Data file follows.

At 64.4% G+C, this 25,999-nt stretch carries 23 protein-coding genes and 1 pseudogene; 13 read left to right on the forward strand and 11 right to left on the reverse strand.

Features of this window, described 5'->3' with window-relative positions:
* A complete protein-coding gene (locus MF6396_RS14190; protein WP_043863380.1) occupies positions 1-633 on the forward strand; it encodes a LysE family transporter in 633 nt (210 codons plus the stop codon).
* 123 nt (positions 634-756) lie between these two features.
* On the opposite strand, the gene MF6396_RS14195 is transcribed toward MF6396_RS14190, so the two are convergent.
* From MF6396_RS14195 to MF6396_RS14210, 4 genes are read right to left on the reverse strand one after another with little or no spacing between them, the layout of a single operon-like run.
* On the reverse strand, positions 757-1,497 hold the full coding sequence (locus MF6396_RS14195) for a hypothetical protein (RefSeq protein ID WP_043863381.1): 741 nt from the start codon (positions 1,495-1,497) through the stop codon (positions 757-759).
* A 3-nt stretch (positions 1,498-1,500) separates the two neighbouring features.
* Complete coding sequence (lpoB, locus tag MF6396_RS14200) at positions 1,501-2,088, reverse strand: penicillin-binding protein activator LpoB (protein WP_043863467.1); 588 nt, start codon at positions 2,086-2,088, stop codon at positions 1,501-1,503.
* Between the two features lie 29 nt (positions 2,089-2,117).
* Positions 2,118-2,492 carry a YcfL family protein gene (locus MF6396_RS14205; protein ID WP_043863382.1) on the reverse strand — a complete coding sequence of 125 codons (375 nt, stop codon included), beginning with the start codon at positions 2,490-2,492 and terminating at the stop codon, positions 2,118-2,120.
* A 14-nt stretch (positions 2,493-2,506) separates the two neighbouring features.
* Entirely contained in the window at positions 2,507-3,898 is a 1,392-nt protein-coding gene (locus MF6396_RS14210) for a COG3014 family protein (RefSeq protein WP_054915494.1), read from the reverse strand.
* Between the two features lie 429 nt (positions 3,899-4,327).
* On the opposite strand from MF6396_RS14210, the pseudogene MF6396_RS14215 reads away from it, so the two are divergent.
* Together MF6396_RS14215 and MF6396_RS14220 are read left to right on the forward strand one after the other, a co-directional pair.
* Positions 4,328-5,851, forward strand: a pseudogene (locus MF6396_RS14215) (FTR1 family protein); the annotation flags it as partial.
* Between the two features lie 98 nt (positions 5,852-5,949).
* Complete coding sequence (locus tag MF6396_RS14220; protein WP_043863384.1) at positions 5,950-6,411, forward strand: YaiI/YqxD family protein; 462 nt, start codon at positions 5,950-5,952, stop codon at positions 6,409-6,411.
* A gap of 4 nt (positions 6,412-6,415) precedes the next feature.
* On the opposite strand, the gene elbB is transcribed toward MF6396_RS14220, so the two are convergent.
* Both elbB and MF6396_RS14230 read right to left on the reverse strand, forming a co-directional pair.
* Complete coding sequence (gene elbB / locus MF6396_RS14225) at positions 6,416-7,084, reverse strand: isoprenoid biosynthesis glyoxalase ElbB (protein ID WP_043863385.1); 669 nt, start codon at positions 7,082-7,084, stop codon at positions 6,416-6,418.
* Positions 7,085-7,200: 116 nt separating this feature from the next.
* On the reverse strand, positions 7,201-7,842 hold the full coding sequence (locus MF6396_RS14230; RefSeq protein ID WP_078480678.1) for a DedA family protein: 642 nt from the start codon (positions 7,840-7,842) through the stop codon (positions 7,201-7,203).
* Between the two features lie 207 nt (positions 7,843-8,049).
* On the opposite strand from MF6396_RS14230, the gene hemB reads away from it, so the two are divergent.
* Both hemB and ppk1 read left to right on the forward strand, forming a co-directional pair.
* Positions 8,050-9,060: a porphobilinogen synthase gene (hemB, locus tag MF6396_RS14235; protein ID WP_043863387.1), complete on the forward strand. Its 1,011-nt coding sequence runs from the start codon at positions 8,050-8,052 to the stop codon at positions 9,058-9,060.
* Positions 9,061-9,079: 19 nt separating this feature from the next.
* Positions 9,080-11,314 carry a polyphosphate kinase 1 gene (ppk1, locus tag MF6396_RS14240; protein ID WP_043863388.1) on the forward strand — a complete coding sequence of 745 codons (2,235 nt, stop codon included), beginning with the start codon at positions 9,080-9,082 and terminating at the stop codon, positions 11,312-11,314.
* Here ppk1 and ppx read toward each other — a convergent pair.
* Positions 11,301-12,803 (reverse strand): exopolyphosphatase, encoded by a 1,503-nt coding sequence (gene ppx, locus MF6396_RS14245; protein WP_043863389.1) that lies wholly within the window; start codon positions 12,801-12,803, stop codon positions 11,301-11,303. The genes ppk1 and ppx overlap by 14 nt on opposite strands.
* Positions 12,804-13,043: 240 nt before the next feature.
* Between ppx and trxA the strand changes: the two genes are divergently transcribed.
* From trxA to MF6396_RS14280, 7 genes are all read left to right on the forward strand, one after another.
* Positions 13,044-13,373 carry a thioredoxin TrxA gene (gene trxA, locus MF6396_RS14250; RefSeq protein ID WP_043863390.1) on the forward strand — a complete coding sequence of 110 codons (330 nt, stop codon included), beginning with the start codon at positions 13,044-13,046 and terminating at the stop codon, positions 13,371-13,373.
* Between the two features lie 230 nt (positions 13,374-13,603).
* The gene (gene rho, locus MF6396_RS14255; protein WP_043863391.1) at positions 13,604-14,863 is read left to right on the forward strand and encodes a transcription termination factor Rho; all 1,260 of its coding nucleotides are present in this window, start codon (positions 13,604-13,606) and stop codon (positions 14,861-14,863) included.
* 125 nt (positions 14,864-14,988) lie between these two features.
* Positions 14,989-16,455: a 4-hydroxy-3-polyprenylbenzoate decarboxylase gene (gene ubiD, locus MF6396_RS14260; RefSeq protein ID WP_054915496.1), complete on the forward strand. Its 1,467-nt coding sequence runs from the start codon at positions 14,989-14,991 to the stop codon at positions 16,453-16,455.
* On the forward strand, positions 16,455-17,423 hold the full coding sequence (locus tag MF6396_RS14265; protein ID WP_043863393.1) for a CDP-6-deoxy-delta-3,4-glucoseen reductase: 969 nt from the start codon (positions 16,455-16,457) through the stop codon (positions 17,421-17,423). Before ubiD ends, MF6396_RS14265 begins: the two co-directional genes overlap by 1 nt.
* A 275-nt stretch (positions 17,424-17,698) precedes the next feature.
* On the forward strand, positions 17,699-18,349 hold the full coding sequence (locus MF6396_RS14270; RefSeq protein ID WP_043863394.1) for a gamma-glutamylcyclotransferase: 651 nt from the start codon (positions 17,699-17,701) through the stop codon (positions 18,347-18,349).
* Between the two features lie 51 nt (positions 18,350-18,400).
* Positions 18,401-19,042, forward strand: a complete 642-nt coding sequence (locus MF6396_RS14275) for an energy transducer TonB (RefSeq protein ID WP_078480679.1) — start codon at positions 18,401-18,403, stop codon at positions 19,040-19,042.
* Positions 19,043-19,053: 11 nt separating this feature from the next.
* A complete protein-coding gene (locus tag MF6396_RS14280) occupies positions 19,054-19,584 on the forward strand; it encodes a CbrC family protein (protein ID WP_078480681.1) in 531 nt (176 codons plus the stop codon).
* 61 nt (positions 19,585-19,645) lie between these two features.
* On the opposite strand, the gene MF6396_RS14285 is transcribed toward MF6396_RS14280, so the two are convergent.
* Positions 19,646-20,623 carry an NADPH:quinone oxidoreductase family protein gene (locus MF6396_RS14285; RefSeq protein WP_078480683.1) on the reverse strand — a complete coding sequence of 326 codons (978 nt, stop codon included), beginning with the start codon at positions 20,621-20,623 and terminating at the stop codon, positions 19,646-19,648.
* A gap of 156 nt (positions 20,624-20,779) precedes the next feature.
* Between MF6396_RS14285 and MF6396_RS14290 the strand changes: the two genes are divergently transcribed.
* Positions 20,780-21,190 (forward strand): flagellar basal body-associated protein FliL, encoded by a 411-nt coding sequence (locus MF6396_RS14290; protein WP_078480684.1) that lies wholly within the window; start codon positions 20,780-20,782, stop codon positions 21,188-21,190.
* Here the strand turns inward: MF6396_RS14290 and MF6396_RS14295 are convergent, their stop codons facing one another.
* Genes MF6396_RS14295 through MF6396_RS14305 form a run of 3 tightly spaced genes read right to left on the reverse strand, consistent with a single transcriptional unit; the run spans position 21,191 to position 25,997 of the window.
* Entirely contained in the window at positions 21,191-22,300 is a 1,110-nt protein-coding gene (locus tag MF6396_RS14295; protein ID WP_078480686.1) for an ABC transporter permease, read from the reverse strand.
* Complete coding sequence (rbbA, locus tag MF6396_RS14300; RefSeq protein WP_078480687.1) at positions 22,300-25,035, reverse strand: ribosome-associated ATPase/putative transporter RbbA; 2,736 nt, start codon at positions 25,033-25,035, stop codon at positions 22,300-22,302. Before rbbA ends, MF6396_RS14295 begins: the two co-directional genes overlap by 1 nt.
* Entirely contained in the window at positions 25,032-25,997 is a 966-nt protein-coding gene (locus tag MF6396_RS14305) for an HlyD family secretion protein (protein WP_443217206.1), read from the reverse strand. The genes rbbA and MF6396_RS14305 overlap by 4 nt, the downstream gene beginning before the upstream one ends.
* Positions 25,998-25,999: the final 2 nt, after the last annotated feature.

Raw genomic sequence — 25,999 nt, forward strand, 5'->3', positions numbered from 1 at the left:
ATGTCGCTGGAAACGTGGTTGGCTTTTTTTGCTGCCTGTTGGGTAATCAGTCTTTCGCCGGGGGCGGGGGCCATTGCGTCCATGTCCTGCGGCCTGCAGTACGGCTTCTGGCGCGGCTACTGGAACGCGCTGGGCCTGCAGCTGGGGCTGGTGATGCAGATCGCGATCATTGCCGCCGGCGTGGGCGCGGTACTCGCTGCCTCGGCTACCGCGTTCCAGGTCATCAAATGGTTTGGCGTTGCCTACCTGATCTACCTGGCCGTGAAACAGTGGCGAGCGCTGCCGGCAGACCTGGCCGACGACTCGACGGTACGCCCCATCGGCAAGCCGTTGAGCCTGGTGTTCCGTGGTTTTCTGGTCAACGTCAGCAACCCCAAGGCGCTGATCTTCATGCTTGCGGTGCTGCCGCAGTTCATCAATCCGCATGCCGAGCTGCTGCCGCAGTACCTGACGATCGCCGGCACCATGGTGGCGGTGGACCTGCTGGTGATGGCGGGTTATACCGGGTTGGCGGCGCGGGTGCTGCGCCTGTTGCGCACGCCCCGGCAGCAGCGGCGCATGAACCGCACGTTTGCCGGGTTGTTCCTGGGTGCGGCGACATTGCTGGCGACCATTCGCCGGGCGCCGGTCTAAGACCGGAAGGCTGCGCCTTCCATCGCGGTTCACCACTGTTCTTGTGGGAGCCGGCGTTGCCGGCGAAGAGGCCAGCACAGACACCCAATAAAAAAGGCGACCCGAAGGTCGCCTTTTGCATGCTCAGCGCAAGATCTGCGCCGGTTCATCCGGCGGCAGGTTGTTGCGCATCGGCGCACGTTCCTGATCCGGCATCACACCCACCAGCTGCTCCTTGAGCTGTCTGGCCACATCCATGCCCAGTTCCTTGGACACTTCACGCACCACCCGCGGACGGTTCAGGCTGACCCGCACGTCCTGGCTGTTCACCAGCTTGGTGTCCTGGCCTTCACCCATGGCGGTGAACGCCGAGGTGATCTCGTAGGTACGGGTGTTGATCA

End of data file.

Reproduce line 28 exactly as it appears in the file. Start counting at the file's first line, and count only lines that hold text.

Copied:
* Both hemB and ppk1 read left to right on the forward strand, forming a co-directional pair.